At the delivery end of the manufacturing process, while the filter media 1 is still in its unaltered state 9, the filter media is scored. As seen in FIG. 3 of the drawings, filter media 1 comprises score lines 7 at predetermined intervals along a length of the filter media 1. The scoring intervals may be varied in accordance with the number or amount of pleating required. The filter media 1 may be scored along a width or along both a length and a width, if desired. In the preferred embodiment, however, filter media 1 is scored along its width while the media 1 is at an elevated temperature of at least 240 degrees fahrenheit. The process of scoring the filter media 1 at an elevated temperature provides the filter media 1 with a memory such that when it is reheated for later use, the media 1 will fold and form a series of pleats without the aid of machinery. Once scored, the filter media 1 may be rolled for storage or shipment (See FIG. 4). The rolled filter media 1, in its unpleated state, is relatively easy to handle, takes up a lesser amount space than prior art batts, and, thus, requires lower shipping cost.
In a preferred embodiment of the present invention, score lines 7 are made by an apparatus, such as a calendar roll 11 (FIG. 5). Filter media 1 comes into communication with calendar roll 11, passing between upper plate 13 and lower plate 15, where the filter media 1 is scored. The calendar roll 11 used in the preferred embodiment comprises a hardened material, such as steel. In a preferred embodiment of the present invention, calendar rolls of hardened steel are designed to match or mate at desired intervals to produce a score. Different diameters may be used to produce different intervals between the scores. The scoring process is aided by the fact that the material is at an elevated temperature during the process so as to be permanently heat set by the pressure of the calendar roll 11.
Calendar roll 11 comprises an upper plate 13 and a lower plate 15 which are rotatable and connectable. Upper plate 13 and lower plate 15 are constructed such that they provide a circumference which comprises sharp points 19 located at preferably equidistant intervals. Points 19 of upper plate 13 are positioned outwardly to come into communication with the filter media 1. The points 19 of lower plate 15 are positioned inwardly. At the area where points 19 of the lower plate 15 are position inwardly, a mating area (not shown) for the points of the upper plate 13 may be provided but is not required.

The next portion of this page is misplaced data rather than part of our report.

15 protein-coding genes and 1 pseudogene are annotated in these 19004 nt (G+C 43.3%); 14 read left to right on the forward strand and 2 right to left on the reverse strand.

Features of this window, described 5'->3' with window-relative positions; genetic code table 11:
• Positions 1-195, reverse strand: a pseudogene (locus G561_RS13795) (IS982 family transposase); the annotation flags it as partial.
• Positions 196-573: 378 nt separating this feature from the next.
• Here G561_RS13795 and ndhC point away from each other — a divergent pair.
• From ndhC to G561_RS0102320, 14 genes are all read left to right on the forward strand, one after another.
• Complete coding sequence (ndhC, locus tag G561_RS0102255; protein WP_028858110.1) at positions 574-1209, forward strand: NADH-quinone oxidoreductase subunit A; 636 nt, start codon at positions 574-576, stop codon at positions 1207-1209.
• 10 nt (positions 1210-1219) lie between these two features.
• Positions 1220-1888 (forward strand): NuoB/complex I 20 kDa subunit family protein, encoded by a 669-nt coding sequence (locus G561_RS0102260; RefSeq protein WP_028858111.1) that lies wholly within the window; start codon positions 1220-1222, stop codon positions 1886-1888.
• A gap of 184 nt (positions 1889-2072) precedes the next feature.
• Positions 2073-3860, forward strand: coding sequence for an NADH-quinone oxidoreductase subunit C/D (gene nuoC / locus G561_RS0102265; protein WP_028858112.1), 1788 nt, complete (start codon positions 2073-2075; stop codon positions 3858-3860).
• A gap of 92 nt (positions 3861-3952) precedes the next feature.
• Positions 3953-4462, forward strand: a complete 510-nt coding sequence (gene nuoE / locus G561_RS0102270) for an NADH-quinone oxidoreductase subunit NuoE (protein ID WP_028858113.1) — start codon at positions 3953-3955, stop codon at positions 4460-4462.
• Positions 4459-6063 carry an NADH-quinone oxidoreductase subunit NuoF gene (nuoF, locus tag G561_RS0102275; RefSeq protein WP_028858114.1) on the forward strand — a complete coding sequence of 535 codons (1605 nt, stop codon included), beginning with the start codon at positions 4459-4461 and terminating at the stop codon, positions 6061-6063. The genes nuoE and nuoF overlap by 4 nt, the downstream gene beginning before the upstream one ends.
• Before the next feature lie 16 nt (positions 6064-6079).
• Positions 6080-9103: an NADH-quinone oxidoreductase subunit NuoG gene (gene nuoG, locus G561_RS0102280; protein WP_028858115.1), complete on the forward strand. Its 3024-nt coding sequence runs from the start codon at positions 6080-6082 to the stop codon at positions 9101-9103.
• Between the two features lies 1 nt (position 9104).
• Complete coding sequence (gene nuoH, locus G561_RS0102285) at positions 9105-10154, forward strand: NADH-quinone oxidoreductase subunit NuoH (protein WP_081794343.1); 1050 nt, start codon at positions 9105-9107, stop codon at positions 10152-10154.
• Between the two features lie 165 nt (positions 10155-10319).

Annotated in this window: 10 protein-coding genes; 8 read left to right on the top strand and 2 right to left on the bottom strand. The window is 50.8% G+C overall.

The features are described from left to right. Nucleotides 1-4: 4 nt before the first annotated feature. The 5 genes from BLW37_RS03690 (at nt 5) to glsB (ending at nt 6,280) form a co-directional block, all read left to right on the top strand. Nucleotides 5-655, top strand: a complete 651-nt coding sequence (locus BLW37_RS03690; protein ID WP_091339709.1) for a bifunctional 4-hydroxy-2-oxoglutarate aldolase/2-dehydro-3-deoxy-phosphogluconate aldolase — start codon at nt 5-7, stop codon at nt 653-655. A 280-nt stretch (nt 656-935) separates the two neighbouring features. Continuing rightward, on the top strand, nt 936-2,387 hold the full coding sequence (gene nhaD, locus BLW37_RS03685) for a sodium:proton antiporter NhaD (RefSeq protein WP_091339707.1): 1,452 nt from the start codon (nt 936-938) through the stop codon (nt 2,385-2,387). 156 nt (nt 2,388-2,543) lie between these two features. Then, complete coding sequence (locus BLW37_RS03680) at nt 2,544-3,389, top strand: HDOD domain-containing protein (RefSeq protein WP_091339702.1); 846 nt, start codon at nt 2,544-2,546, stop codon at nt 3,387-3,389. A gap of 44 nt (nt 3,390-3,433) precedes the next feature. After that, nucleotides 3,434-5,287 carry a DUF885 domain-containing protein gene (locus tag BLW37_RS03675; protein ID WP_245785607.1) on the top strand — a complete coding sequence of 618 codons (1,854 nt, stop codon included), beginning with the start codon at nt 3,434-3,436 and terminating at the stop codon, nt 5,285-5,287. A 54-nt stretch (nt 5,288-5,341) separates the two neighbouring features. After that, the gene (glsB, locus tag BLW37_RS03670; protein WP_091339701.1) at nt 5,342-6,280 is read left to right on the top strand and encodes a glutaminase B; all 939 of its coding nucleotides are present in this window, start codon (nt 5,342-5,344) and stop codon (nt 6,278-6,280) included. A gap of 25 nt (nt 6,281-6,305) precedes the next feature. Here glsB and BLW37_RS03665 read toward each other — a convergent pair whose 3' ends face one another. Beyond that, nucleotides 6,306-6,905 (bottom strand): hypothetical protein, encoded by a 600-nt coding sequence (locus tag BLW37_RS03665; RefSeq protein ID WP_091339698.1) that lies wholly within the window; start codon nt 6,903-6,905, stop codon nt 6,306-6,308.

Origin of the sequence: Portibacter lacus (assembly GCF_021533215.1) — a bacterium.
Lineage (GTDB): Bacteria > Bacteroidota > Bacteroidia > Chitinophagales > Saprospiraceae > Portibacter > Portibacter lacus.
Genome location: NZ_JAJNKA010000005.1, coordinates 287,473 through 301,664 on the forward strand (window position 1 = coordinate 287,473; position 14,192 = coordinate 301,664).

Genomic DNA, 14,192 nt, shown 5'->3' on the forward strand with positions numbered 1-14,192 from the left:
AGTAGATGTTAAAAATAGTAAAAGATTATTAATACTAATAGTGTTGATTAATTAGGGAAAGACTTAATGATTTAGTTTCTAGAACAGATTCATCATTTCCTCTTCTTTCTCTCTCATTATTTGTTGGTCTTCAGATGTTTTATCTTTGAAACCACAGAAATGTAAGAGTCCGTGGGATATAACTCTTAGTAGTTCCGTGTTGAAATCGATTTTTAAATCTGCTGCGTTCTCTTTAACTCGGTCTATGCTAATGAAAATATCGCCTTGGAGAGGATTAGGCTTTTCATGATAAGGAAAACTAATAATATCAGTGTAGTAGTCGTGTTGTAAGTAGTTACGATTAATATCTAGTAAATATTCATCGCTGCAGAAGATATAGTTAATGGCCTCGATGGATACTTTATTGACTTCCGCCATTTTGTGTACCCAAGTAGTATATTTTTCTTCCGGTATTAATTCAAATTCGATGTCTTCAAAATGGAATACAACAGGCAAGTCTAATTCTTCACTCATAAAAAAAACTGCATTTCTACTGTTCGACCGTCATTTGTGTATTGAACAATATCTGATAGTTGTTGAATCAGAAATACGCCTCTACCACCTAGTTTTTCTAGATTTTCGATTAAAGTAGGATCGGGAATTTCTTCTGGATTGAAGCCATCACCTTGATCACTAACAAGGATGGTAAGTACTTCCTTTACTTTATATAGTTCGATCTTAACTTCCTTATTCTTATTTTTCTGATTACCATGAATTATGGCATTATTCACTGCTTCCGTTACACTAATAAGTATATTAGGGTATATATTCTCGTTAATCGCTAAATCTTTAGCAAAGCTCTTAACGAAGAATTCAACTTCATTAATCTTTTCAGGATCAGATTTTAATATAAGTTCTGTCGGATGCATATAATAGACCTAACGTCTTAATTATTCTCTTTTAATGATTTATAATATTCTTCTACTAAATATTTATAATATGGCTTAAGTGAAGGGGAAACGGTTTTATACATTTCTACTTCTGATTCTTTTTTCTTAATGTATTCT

Additionally, in a preferred embodiment, points 19 of upper plate 13 are heated such that as filter media 1 passes between upper plate 13 and lower plate 15, the points 19 of upper plate 13 come into contact with the filter media 1 and produce scores 7 in the filter media 1. In order to avoid tearing or damaging the filter media 1, upper plate 13 and lower plate 15 are separated in a direction such that they do not collide during rotation.
When the scored filter media 1 is ready to be used in a filter or other configuration, the material is reheated by conventional methods. In a preferred embodiment, scored filter media 1 is unrolled and placed into a heated environment, such as heated area 30 of FIG. 6, until it reaches an elevated temperature. The desired temperature is approximately equal to the temperature at which the media 1 was previously scored. The scored filter media 1 is then moved to a containment device (not shown) where the scored filter media 1 folds due to its thermoplastic nature, thus, forming a series of pleats. Once the scored filter media 1 has been allowed to pleat, the media 1 may then be cut to size and placed into a framing structure, such as a conventional fiberboard or cardboard frame assembly, or such other use as is desired.